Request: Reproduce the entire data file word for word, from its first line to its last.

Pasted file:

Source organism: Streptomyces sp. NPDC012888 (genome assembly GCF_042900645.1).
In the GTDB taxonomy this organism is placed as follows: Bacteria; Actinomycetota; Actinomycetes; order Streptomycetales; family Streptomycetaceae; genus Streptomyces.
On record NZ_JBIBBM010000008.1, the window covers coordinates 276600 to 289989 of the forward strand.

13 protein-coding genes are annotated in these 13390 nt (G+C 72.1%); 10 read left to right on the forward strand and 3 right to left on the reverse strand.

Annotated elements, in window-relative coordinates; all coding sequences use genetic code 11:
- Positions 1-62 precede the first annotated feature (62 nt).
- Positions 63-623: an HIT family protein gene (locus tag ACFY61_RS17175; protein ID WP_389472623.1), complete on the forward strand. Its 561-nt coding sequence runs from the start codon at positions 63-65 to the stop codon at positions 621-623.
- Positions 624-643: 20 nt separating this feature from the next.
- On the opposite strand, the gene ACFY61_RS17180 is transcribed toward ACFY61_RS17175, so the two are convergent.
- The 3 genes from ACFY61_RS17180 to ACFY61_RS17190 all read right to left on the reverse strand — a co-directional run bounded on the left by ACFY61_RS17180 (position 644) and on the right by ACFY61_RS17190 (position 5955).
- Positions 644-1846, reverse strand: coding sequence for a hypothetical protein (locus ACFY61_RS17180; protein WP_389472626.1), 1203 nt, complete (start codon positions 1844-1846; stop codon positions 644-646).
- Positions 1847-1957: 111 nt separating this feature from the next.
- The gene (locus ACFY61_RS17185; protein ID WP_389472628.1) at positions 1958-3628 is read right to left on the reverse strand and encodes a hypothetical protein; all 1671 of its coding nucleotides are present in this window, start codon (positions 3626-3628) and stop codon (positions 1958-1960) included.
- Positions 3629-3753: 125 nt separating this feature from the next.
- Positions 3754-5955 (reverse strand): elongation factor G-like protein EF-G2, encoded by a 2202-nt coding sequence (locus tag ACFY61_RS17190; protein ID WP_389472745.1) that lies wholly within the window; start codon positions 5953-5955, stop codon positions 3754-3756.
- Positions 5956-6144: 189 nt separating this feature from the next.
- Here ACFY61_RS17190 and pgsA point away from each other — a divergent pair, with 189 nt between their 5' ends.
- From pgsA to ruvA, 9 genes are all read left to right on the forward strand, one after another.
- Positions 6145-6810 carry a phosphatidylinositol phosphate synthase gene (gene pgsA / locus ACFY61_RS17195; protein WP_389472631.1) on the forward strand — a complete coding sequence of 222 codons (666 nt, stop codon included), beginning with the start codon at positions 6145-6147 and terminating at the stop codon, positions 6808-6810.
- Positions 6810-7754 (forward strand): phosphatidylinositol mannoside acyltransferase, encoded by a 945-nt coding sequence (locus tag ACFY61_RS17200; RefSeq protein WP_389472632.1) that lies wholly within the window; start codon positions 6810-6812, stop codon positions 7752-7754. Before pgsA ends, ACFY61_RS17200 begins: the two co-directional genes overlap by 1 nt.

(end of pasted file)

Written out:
Source organism: Streptomyces sp. NPDC012888 (genome assembly GCF_042900645.1).
In the GTDB taxonomy this organism is placed as follows: Bacteria; Actinomycetota; Actinomycetes; order Streptomycetales; family Streptomycetaceae; genus Streptomyces.
On record NZ_JBIBBM010000008.1, the window covers coordinates 276600 to 289989 of the forward strand.

13 protein-coding genes are annotated in these 13390 nt (G+C 72.1%); 10 read left to right on the forward strand and 3 right to left on the reverse strand.

Annotated elements, in window-relative coordinates; all coding sequences use genetic code 11:
- Positions 1-62 precede the first annotated feature (62 nt).
- Positions 63-623: an HIT family protein gene (locus tag ACFY61_RS17175; protein ID WP_389472623.1), complete on the forward strand. Its 561-nt coding sequence runs from the start codon at positions 63-65 to the stop codon at positions 621-623.
- Positions 624-643: 20 nt separating this feature from the next.
- On the opposite strand, the gene ACFY61_RS17180 is transcribed toward ACFY61_RS17175, so the two are convergent.
- The 3 genes from ACFY61_RS17180 to ACFY61_RS17190 all read right to left on the reverse strand — a co-directional run bounded on the left by ACFY61_RS17180 (position 644) and on the right by ACFY61_RS17190 (position 5955).
- Positions 644-1846, reverse strand: coding sequence for a hypothetical protein (locus ACFY61_RS17180; protein WP_389472626.1), 1203 nt, complete (start codon positions 1844-1846; stop codon positions 644-646).
- Positions 1847-1957: 111 nt separating this feature from the next.
- The gene (locus ACFY61_RS17185; protein ID WP_389472628.1) at positions 1958-3628 is read right to left on the reverse strand and encodes a hypothetical protein; all 1671 of its coding nucleotides are present in this window, start codon (positions 3626-3628) and stop codon (positions 1958-1960) included.
- Positions 3629-3753: 125 nt separating this feature from the next.
- Positions 3754-5955 (reverse strand): elongation factor G-like protein EF-G2, encoded by a 2202-nt coding sequence (locus tag ACFY61_RS17190; protein ID WP_389472745.1) that lies wholly within the window; start codon positions 5953-5955, stop codon positions 3754-3756.
- Positions 5956-6144: 189 nt separating this feature from the next.
- Here ACFY61_RS17190 and pgsA point away from each other — a divergent pair, with 189 nt between their 5' ends.
- From pgsA to ruvA, 9 genes are all read left to right on the forward strand, one after another.
- Positions 6145-6810 carry a phosphatidylinositol phosphate synthase gene (gene pgsA / locus ACFY61_RS17195; protein WP_389472631.1) on the forward strand — a complete coding sequence of 222 codons (666 nt, stop codon included), beginning with the start codon at positions 6145-6147 and terminating at the stop codon, positions 6808-6810.
- Positions 6810-7754 (forward strand): phosphatidylinositol mannoside acyltransferase, encoded by a 945-nt coding sequence (locus tag ACFY61_RS17200; RefSeq protein WP_389472632.1) that lies wholly within the window; start codon positions 6810-6812, stop codon positions 7752-7754. Before pgsA ends, ACFY61_RS17200 begins: the two co-directional genes overlap by 1 nt.